No one can make you listen to the following video.

Clicking the link and listening will happen or it won't.
edit on 6-5-2016 by Itisnowagain because: (no reason given)



posted on May, 6 2016 @ 09:58 AM
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a reply to: Astyanax




You have misunderstood. Free will is not controllIng your actions but being free to choose how to act.


I'll accept that, as it seems more precise.



If the decision is made before you are aware of making it, in what sense are you free to make a choice?


If the decision is made by whom? If I had decided long before I was aware of doing so, it was still no one else but myself who made the decision.



May unconscious decisions be termed choices?


Since unconscious processes are involved in the conscious ones, it would seem right to include them in the decision making process. Choosing isn't only a conscious affair. (Something crazy like 97% of our thinking is unconscious). Likewise, we are not only conscious agents, but unconscious ones.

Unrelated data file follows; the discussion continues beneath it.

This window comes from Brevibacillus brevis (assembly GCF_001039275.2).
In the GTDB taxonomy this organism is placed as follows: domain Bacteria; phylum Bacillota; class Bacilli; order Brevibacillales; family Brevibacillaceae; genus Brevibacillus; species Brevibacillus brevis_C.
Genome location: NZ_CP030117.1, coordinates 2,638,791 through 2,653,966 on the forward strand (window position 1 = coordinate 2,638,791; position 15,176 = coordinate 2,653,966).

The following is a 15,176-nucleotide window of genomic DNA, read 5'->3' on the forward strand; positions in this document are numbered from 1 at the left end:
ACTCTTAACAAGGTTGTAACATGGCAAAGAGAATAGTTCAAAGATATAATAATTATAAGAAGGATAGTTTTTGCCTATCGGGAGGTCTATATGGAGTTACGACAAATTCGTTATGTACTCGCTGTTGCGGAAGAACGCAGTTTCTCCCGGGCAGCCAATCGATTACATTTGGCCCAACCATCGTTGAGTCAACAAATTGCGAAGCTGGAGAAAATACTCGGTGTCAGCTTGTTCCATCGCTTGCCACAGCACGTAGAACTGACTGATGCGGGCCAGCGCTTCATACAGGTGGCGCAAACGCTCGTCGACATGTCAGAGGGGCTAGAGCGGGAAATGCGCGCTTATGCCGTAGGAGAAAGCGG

What sort of restraints does a human being have when it comes to making choices?



posted on May, 6 2016 @ 11:05 AM
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originally posted by: Aphorism
What sort of restraints does a human being have when it comes to making choices?

A human being is appearing to happen - all it appears to do is just happening - no one is inside. Bodies move and thoughts appear - apparent choices are made - but there is no one separate to the happening controlling the happening.



posted on May, 6 2016 @ 11:27 AM
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a reply to: Itisnowagain

If no one was inside then who typed your post? If you say you... sit under that tree and let me know when the fruit is ripe, dont worry I wont eat it from your hand.



posted on May, 6 2016 @ 11:31 AM
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originally posted by: BigBrotherDarkness
a reply to: Itisnowagain

If no one was inside then who typed your post?

No one typed the post.

There maybe an idea that there is 'someone in there' doing stuff but life (everything) is simply happening.



posted on May, 6 2016 @ 11:37 AM
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a reply to: Itisnowagain